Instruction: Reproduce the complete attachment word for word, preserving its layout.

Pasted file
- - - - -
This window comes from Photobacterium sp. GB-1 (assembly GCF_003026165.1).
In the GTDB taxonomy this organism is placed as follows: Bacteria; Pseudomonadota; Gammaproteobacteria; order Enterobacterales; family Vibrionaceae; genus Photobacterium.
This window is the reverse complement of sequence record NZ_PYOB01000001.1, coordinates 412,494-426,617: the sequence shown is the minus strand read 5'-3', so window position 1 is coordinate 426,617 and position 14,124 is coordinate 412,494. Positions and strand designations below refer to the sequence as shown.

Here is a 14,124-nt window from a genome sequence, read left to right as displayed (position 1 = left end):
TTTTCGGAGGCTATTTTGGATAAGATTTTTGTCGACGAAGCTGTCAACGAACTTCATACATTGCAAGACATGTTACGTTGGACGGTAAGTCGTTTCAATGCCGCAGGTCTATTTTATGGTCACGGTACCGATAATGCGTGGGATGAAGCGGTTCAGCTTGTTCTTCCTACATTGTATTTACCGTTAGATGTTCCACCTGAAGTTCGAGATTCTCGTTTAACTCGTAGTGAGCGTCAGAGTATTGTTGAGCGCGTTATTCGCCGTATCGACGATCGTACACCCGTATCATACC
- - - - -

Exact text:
This window comes from Photobacterium sp. GB-1 (assembly GCF_003026165.1).
In the GTDB taxonomy this organism is placed as follows: Bacteria; Pseudomonadota; Gammaproteobacteria; order Enterobacterales; family Vibrionaceae; genus Photobacterium.
This window is the reverse complement of sequence record NZ_PYOB01000001.1, coordinates 412,494-426,617: the sequence shown is the minus strand read 5'-3', so window position 1 is coordinate 426,617 and position 14,124 is coordinate 412,494. Positions and strand designations below refer to the sequence as shown.

Here is a 14,124-nt window from a genome sequence, read left to right as displayed (position 1 = left end):
TTTTCGGAGGCTATTTTGGATAAGATTTTTGTCGACGAAGCTGTCAACGAACTTCATACATTGCAAGACATGTTACGTTGGACGGTAAGTCGTTTCAATGCCGCAGGTCTATTTTATGGTCACGGTACCGATAATGCGTGGGATGAAGCGGTTCAGCTTGTTCTTCCTACATTGTATTTACCGTTAGATGTTCCACCTGAAGTTCGAGATTCTCGTTTAACTCGTAGTGAGCGTCAGAGTATTGTTGAGCGCGTTATTCGCCGTATCGACGATCGTACACCCGTATCATACC